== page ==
In recent months, we've all experienced the deluge of revelations about sexual harassment and assault. These stories have focused largely on holding powerful men accountable for their actions: Hollywood moguls, renowned writers, elected representatives, celebrity chefs, television personalities, publishers... the list continues literally ad nauseum.
Self-care has become a buzzword, but it’s also an important concept—and one with roots in activism. As the brilliant writer, feminist, and thinker Audre Lorde wrote in A Burst of Light, "Caring for myself is not self-indulgence, it is self-preservation, and that is an act of political warfare." Many people—especially women, and especially women of color—spend so much of their lives supporting other people that they often don’t have the energy to focus on themselves and what their bodies need.
Few experiences feel more like an act of true #selfcare than kicking back with a good face mask at home. Face masks are all about taking a much-needed time-out—and of course, they make your skin feel amazing, which doesn’t exactly hurt. The whole process is one of my favorite things in the entire world, and I indulge in it regularly. I understand some people go to spas for these treatments, but frankly, that sounds both expensive and stressful to me.
Muck Rack makes it simple to find people, tweets, or articles that mention any name, keyword, company, hashtag etc. We've compiled this guide to help you make the most of your search.
Selecting a term
Start searching tweets, articles from media outlets, articles mentioned in tweets, journalists'
names, titles and bios with some suggested searches:
Companies or Topics (e.g. iPhone, Microsoft)
Phrases (e.g. "cloud computing") — use quotes to keep the terms together
Twitter handles (e.g. @username) — returns those who have mentioned or replied to
Names (e.g. "David Pogue")
Hashtags (e.g. #sxsw, #london2012)
Bio details (e.g. vegan, Olympics, father)
Muck Rack's Advanced Search allows for many boolean operators.
Find results that mention multiple specified terms, use AND or
+. For example, ensure each result contains both Elon Musk and Mark Zuckerberg by
searching Musk AND Zuckerberg or Musk + Zuckerberg.
Use the operators OR or , to broaden your search when you'd like either of
multiple terms to appear in results. (This is the default behavior of our search when no operators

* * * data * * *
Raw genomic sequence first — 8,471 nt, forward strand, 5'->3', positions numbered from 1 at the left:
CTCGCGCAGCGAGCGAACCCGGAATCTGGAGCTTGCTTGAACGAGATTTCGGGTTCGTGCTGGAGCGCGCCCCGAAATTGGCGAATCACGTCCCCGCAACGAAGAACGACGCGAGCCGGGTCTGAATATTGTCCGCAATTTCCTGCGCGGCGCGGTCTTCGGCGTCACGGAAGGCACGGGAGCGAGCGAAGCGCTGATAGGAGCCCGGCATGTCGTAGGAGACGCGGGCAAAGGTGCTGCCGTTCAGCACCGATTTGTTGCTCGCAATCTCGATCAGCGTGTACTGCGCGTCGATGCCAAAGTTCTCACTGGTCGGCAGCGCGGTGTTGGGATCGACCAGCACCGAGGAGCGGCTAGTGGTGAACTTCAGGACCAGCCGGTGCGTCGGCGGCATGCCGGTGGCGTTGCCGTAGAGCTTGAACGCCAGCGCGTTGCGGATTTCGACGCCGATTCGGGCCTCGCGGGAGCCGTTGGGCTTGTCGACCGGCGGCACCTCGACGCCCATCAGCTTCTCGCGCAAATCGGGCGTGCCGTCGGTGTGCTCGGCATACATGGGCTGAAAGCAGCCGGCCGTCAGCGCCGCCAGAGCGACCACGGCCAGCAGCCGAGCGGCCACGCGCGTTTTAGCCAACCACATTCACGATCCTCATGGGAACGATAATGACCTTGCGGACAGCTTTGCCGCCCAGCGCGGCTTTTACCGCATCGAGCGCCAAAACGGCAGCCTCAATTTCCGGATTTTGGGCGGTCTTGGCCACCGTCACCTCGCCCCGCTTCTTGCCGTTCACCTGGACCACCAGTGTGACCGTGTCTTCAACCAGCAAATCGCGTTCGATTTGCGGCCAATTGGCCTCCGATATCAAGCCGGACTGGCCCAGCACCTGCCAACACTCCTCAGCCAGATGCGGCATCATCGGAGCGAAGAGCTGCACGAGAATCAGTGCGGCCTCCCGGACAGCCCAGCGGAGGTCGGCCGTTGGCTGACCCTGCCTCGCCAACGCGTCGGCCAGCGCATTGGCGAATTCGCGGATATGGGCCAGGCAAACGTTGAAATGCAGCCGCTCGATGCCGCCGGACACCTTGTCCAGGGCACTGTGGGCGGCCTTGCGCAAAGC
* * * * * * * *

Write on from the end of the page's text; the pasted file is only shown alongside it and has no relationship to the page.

are used). For example, results will contain either cake or cookie by searching cake OR cookie or cake,cookie
Use NOT or - to subtract results from your search. For
example, searching Disney will yield results about the Walt Disney Company as well as Walt Disney
World Resort. To exclude mentions of Disney World, search for Disney -World or Disney
When using one of these operators with a phrase, enclose it in quotation marks. For example, you can
find results about smartphones excluding Apple's iPhone 4S by searching smartphone -"iPhone
Exact case matching or punctuation
If you're searching for a brand name or keyword that relies on specific punctuation marks or capitalization, you can
find results that match your exact query by adding matchcase: before the keyword you're searching for, like matchcase:E*TRADE .
Use parentheses to separate multiple
boolean phrases. For example, to find journalists talking about having fun in Disney World or
Disneyland, search for ("disney world" OR disneyland) AND fun.
An asterisk can be used to search for any variation of a root word truncated by the asterisk. For example, searching for admin* will return results for administrator, administration, administer, administered, etc.
A near operator is an AND operator where you can control the distance between the words. You can vary the distance the near operation uses by adding a forward slash and number (between 0-99) such as strawberries NEAR/10 "whipped cream", which means the strawberries must exist within 10 words of "whipped cream".